Saturday, May 19, 2007

Is anyone out there?

Hi folks. I’m wondering if anyone is reading my blog. I’m having fun with it and I like looking through the health news to see if there’s something interesting – but I’m just wondering if there’s anyone who is actually reading this stuff.

Usually when I write an article or essay, I have a specific audience in mind and it’s geared towards that audience. An editor goes over my work and decides if I met the guidelines and am talking to the target audience. With a blog, I have no idea who is reading it, if I’m writing something interesting or if I’m missing the boat completely.

Don’t feel shy about leaving comments. If there’s a specific topic that people would like to see addressed, or a direction they’d like to see me take, I will definitely keep that in mind when coming up with ideas for the latest and greatest blog additions.

Right now, I have some work to catch up on. I put my nurse’s hat on yesterday and staffed a Wellness/Health Clinic in town at one of our major corporation’s headquarters. It was fun. I got to speak with healthy people who wanted to know if they were as healthy as they felt. We checked blood sugar, cholesterol, blood pressure, waist measurement and body fat. All in all, most of them were great and didn’t have to worry about risk factors. A couple of them were borderline. Of course, those who have non-modifiable risk factors, such as a parent or sibling who has/had cardiac disease or a stroke, or those who are over a age, they automatically have a higher risk than someone who isn’t in these categories. But we encouraged them to keep up exercising, continue eating well and to be sure that their doctor knows about their family history. All in all, it was a fun day away from my desk and out in the community. But this weekend, I have to make up that lost time. Fair trade off I think.

For the Canadians reading this, I hope you have a nice long weekend.

News for today:

Fifty new mumps cases reported in Nova Scotia
Teen pregnancy rate at all-time low, study finds
Cancer fears may hinder prevention
Hospital visits decreased when drug info simplified
Tomatoes fail as prostate cancer preventive
FDA Advisory Committee Recommends Expanded Use of FluMist(R)

Wednesday, May 16, 2007

What is CME/CHE?

Someone sent me an email after looking at my website; she wanted to know what CME was and why it was important. That’s a good question.

CME, or continuing medical education is usually called CHE, continuing health education in Canada. This type of education helps healthcare professionals stay up-to-date with their practice. To be able to continue practicing, healthcare governing bodies dictate that you must have a certain amount of continuing education credits over a set period of time. This is to ensure that professionals learn about new techniques, discoveries, and generally what is going on in their specialty.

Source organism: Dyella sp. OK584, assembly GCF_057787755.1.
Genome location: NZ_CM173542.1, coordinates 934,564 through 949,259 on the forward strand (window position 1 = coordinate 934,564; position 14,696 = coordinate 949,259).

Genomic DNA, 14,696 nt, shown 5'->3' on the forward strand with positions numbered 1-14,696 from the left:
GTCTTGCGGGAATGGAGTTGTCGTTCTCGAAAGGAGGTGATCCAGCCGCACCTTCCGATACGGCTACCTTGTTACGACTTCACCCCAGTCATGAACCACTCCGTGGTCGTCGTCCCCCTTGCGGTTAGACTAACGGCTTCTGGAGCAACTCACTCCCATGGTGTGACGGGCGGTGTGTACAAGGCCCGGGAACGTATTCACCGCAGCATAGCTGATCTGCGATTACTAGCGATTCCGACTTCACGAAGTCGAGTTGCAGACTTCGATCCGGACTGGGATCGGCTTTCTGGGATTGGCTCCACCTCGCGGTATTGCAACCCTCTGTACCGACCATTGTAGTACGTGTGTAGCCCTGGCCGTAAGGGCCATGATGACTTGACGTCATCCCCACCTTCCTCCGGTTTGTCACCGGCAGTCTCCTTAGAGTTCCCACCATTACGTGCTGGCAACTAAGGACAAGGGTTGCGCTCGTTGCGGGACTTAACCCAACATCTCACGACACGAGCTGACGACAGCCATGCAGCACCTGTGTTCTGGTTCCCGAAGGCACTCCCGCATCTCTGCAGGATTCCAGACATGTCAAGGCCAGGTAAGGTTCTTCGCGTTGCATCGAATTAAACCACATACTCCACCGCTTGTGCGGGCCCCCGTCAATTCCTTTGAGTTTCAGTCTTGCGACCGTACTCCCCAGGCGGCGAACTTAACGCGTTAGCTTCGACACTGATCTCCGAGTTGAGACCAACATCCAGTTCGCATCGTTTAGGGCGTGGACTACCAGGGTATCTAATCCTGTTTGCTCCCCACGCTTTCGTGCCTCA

CME or CHE programs are supposed to be written in an unbiased, evidence-based fashion. They’re not advertising for a specific product. In Canada, this is strictly enforced by different organizations that oversee the whole process, ensuring that the material that ends up in front of the healthcare professionals is truly educational.

When someone is writing CME/CHE programs, they can be writing for print, video, audio, live presentations, lectures, or really just about any format that will transfer information from one person to another. The advantage to this is that the company that wants this program out can choose to do it in an educational form that’s best for their target audience. Or, they can choose to have the same program written in more than one form so that the audience can choose which learning type they would like to have.

The writer doesn’t have to be a physician, nurse, or other healthcare professional to write CME/CHE programs. However, the writer does have to understand how to present the material in such a way that the healthcare professional will understand. The best programs are written by people who understand how their target audience thinks and learns. If you can get into the mind of your learner, you have a much better chance of writing the information in such a way that it will be absorbed easily.

I’ve been asked how someone gets into CME/CHE writing. I just happened in to it and I think that is how a lot of CME/CHE writers get in to it. Unless you are somehow exposed to these programs, chances are you wouldn’t even know that they exist. So, if something like this interests you, my suggestion would be to ask around and see what companies do CME/CHE programs. See if you can get your foot in the door by doing other types of writing for them. Or, perhaps if you have editing experience, you could get into an agency or company that way.

You might want to look at local universities to see if there are courses offered in medical writing; this could expose you to other avenues that you may not have thought of.

Although I like CME/CHE work. My favourite work is patient education. I love writing patient education. I love the idea of helping people understand things, especially medical things because they can be so frightening. Once something is explained in clear and easy-to-understand, people seem to be so much more relaxed and receptive to what is going to happen next – even if they’re facing something serious. However, if patient education isn’t available, I do like the CME/CHE material. It’s teaching and I think, somewhere deep down, I’m a closet teacher. I studied adult education for a while, I also studied Teaching English as a Second Language, and I did teach it for a while. Oh, and I taught first aid too. So, it all seems to tie together, doesn’t it?

News for today:
Lifestyle changes help protect heart postmenopause
Fruit, Vegetable-Rich Diet Halves Lung Disease Risk
Asthma study shows patients have more options to control disease

Tuesday, May 15, 2007

When is baby sick enough to go to see the doctor?

Taking care of our children can be scary if they aren’t feeling 100%. An infant who is vomiting or a toddler who fell out of bed can bring out the worst fears. How do we know when it’s important to seek medical help and when can we take care of things on our own?